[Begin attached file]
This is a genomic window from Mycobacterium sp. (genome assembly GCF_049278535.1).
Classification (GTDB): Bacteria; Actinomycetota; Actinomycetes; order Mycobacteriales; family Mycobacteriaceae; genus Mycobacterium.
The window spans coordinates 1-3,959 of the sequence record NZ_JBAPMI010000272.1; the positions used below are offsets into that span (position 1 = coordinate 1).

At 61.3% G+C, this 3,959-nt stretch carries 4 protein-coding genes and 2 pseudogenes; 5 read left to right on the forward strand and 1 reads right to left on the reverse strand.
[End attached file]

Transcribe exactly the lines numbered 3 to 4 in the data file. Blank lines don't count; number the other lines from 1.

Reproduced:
The window spans coordinates 1-3,959 of the sequence record NZ_JBAPMI010000272.1; the positions used below are offsets into that span (position 1 = coordinate 1).

At 61.3% G+C, this 3,959-nt stretch carries 4 protein-coding genes and 2 pseudogenes; 5 read left to right on the forward strand and 1 reads right to left on the reverse strand.